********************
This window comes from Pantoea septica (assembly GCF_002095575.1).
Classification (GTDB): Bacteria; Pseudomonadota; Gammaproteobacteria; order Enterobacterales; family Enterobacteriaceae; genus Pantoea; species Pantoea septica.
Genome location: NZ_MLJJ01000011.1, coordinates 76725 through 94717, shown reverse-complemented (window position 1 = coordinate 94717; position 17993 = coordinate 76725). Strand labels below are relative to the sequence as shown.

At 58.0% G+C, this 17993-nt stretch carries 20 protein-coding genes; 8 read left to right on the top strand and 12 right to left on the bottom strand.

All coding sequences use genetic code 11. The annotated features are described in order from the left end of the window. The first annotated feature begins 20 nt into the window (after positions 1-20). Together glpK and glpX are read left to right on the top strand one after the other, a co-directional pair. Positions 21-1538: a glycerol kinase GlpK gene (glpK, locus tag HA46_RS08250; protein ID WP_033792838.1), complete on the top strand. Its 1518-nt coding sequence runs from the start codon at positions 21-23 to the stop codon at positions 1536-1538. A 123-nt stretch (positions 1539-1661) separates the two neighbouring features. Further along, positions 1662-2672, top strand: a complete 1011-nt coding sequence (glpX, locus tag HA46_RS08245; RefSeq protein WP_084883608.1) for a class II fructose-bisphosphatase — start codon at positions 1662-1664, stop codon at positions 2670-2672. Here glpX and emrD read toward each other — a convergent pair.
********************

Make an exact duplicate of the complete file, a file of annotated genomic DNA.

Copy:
This window comes from Pantoea septica (assembly GCF_002095575.1).
Classification (GTDB): Bacteria; Pseudomonadota; Gammaproteobacteria; order Enterobacterales; family Enterobacteriaceae; genus Pantoea; species Pantoea septica.
Genome location: NZ_MLJJ01000011.1, coordinates 76725 through 94717, shown reverse-complemented (window position 1 = coordinate 94717; position 17993 = coordinate 76725). Strand labels below are relative to the sequence as shown.

At 58.0% G+C, this 17993-nt stretch carries 20 protein-coding genes; 8 read left to right on the top strand and 12 right to left on the bottom strand.

All coding sequences use genetic code 11. The annotated features are described in order from the left end of the window. The first annotated feature begins 20 nt into the window (after positions 1-20). Together glpK and glpX are read left to right on the top strand one after the other, a co-directional pair. Positions 21-1538: a glycerol kinase GlpK gene (glpK, locus tag HA46_RS08250; protein ID WP_033792838.1), complete on the top strand. Its 1518-nt coding sequence runs from the start codon at positions 21-23 to the stop codon at positions 1536-1538. A 123-nt stretch (positions 1539-1661) separates the two neighbouring features. Further along, positions 1662-2672, top strand: a complete 1011-nt coding sequence (glpX, locus tag HA46_RS08245; RefSeq protein WP_084883608.1) for a class II fructose-bisphosphatase — start codon at positions 1662-1664, stop codon at positions 2670-2672. Here glpX and emrD read toward each other — a convergent pair.